*Andrew Hooker is the Managing Director of Shine Lawyers NZ Limited practices as a specialist insurance lawyer in Albany on Auckland's North Shore. He also runs an insurance information website -

We welcome your help to improve our coverage of this issue. Any examples or experiences to relate? Any links to other news, data or research to shed more light on this? Any insight or views on what might happen next or what should happen next? Any errors to correct?

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Given these horror stories of parasitical insurance companies, maybe the best option is to not bother with insurance at all, pocket the premium, save it, be careful and cover ones own losses as best one can. Will work for most; except some house insurance, third party car insurance and health/accident insurance traveling internationally.

Lawyers, famous caped crusaders fighting the good fight for Joe Public. Give me a break.
Insurers should be held to account when they get it wrong, no doubt. But lets not make out like it's suddenly OK to be lying in all our other contract dealings. Try that in a professional business relationship and you'll be in court so fast your head will spin. And calling them innocent misstatements is emotive garbage. People lie every day and if we get caught lying, there are usually consequences. Insurers shouldn't be declining claims if those lies didn't make any difference to the policy but of course Insurers are going to be wary of what you're claiming for if you've literally just been busted telling porkies.

Totally agree. If you lie about something that would otherwise invalidate your claim then you go down. But the three examples above are nothing more than opportunist claim declining.

Didn't you watch Erin Brockovich?

Lawyers can be agents for change.

On the button Kiwislop. Members of the Insurance Council of New Zealand follow the Fair Insurance Code which now requires a reasonable response to non-disclosure by the insured with the test of reasonableness ultimately resting with external, independent dispute resolution services. This test acknowledges and reflects the statutory approach taken in UK and Australia.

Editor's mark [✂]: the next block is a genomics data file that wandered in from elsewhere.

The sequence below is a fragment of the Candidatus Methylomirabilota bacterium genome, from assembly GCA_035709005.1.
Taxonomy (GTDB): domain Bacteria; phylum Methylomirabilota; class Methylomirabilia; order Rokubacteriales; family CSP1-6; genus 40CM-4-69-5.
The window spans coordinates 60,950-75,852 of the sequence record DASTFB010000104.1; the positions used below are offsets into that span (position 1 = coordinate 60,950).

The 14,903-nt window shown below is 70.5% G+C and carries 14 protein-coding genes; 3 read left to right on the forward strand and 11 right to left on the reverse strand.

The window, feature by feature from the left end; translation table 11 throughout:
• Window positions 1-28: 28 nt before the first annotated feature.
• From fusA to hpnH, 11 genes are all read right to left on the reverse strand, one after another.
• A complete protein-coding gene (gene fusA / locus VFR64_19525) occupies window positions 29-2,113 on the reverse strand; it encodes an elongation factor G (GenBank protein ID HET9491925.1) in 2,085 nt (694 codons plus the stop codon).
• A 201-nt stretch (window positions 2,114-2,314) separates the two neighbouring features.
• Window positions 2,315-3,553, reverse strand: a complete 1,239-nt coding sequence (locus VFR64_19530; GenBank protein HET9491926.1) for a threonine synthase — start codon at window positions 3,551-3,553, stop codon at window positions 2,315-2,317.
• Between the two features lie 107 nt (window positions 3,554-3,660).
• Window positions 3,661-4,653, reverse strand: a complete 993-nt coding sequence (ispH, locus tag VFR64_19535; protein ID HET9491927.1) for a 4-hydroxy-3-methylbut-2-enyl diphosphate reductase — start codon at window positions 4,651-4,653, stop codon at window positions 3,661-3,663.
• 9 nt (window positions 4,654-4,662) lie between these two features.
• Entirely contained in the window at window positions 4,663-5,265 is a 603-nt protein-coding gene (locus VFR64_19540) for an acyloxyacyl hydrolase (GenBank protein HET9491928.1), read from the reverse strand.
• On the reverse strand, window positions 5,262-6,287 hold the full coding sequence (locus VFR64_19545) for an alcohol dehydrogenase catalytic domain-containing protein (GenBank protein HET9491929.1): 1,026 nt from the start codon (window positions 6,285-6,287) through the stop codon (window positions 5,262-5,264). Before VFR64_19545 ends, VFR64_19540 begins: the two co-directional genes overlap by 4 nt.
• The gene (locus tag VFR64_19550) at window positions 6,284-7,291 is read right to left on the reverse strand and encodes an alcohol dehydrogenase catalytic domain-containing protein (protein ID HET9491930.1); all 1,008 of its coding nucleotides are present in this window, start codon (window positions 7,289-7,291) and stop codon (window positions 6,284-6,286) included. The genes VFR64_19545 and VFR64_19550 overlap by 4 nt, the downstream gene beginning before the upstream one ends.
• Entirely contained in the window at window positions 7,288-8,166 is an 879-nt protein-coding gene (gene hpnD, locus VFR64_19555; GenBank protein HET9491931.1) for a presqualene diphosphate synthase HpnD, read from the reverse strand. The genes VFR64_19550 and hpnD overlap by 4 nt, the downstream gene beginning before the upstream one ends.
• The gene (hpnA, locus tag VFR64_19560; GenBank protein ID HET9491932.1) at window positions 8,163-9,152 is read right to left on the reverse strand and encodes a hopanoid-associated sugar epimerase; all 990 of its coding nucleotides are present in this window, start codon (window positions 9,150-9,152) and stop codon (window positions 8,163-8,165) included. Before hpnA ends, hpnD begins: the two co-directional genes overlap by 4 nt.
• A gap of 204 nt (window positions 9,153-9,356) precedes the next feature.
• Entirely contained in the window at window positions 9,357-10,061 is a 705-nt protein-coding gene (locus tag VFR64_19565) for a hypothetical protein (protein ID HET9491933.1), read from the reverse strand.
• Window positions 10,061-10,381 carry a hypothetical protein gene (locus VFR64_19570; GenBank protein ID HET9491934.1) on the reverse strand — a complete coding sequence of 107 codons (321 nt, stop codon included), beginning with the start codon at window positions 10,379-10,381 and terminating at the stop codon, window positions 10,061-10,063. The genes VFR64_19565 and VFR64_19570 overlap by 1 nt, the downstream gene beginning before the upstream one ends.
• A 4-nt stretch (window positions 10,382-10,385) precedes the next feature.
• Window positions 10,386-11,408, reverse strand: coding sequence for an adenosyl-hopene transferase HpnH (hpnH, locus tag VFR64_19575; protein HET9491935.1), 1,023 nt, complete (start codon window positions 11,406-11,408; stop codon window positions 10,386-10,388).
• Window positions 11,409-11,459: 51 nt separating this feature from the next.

Dear me, the article was about claim statements not non disclosure. I think you may have missed the point. But BTW, is that the same Fair Insurance Code that your members say in Court is not legally enforceable?

".. ultimately resting with external, independent dispute resolution services."

Is that code for not the courts?

So, what would prevent you from declining to answer any questions put by the investigator verbally and insist that all questions should be submitted in writing for your response in your own time?
This may allow you to check you response is correct or decline to answer on the basis that the query was not directed at a matter material to the contract. If you say nothing, you do not lie.

They have that covered too. If you refuse an interview they will decline for refusal to assist. T

One example I positively hate is the health question that begins with - Have you ever - the question is unfair on two levels firstly memory, at say 50 you are expected to accurately recall all previous health issues and secondly a relevant illness may have been at an age the insured was too young to understand - chicken pox at 2 or measles, perhaps an adequate answer would be please refer to my Doctor for all relevant information.Next is utmost faith - this is two sided and the Canterbury quakes have illustrated that insurers have not acted in good faith, the courts have failed to address the underlying issue of compensation were this has been apparent and no political remedy in legislation has even been mooted and of course the change in law of requiring EQC to deal with claims in 12 months was removed allowing the unreasonable delay in claims settlement. Most US states have legislation governing claims settlement especially the time aspect with Texas and Florida having fairly draconian laws requiring clean claims settled in a month with interest accruing thereafter and in some instances after a 90 period the insurer cannot dispute the claim and interest continues until payment including accrued interest. Despite such draconian law insurers still exhibit the bad behavior these laws were designed to stop which rather suggests that continuation is more profitable as many insured will give in. I suspect the real reason for delay in Canterbury has been the fact that insurers under estimated the quake risk and as a result premiums/re insurance was insufficient, but rather than accept their error insurers have chosen to be devious and ultimately the core issues will have to be resolved as insurance is the bedrock on which many financial and commercial contracts rely on - I don't want to address the issues of insured derivative contracts like Deutche Bank and doubtless other Banks who have exposure of 3 times the size of the German economy and what would happen if even a modest % of these went bad and insurers were asked to pay up - perhaps ignorance is bliss!!